I guessed yesterday that Spitzer wouldn't snag his Harvard classmate Cramer -- in whose hedge fund Spitzer invested during the 1990s -- when he rounds up the usual suspects. Too bad, because of all the hedge fund managers on earth, there is probably not a single one for which an investigation of manipulative use of the media would be more interesting. And Cramer's web-site,, is up to its eyeballs in the very issue Spitzer is looking into.

For one thing, David Rocker's hedge fund, Rocker Partners LP, owns 9.7% of, and  Rocker has twice published their research on the site under his byline. The most recent was last November, a negative analysis of Pre-Paid Legal Services -- a company in which Rocker disclosed his fund held a short position.

My informant Irrational Exuberance points out an astonishing irony: Rocker's bearish analysis of Pre-Paid was an explicit response to a bullish one published a week earlier by none other than Gotham Partners -- on's website!'s own coverage on Tuesday of Spitzer's investigation mentions the Gotham connection, and in a most interesting way.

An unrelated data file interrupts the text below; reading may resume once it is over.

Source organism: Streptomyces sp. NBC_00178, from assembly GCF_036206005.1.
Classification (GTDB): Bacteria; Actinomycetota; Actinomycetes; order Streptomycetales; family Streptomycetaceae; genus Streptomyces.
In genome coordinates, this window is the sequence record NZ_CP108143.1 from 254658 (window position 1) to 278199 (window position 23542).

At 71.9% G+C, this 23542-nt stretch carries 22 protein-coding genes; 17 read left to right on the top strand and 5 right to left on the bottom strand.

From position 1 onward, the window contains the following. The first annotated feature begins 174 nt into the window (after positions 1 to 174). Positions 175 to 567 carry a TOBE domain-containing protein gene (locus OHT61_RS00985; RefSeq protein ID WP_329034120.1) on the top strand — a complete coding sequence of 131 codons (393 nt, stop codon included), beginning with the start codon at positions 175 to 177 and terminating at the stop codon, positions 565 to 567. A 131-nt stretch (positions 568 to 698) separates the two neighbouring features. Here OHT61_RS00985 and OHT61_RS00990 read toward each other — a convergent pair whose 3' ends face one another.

"Gotham published a research report touting Pre-Paid's stock on its Web site and in an article on, which has published a number of critical stories about Pre-Paid's management."'s own story admits that it published a report that was "touting." It fails to mention that, among "a number of critical stories," one was written by another hedge fund manager who just happens to own a big piece of Why is that not mentioned, and why is that not characterized as "touting"? Is it only "touting" when you say something bullish? Or is it only not "touting" when you own 9.7% of

I don't see how Spitzer, in good conscience, could not expand his investigations to include these matters. But then again Eliot Spitzer has no conscience -- luckily for James Cramer.

Posted by Donald L. Luskin at 1:43 PM | link  

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The arrogance, the bias and the intellectual laziness of the New York Times were all on display in a story by Edmund L. Andrews on the Bush economic stimulus plan headlined, predictably enough, "Plan Gives Most Benefits to Wealthy and Families" (the wealthy and families being two groups of which the Times does not approve).

Among the many stretch-to-fit un-facts in this story is the allegation that administration's plan to eliminate the taxation of dividends would be unfair to 401(k) plans.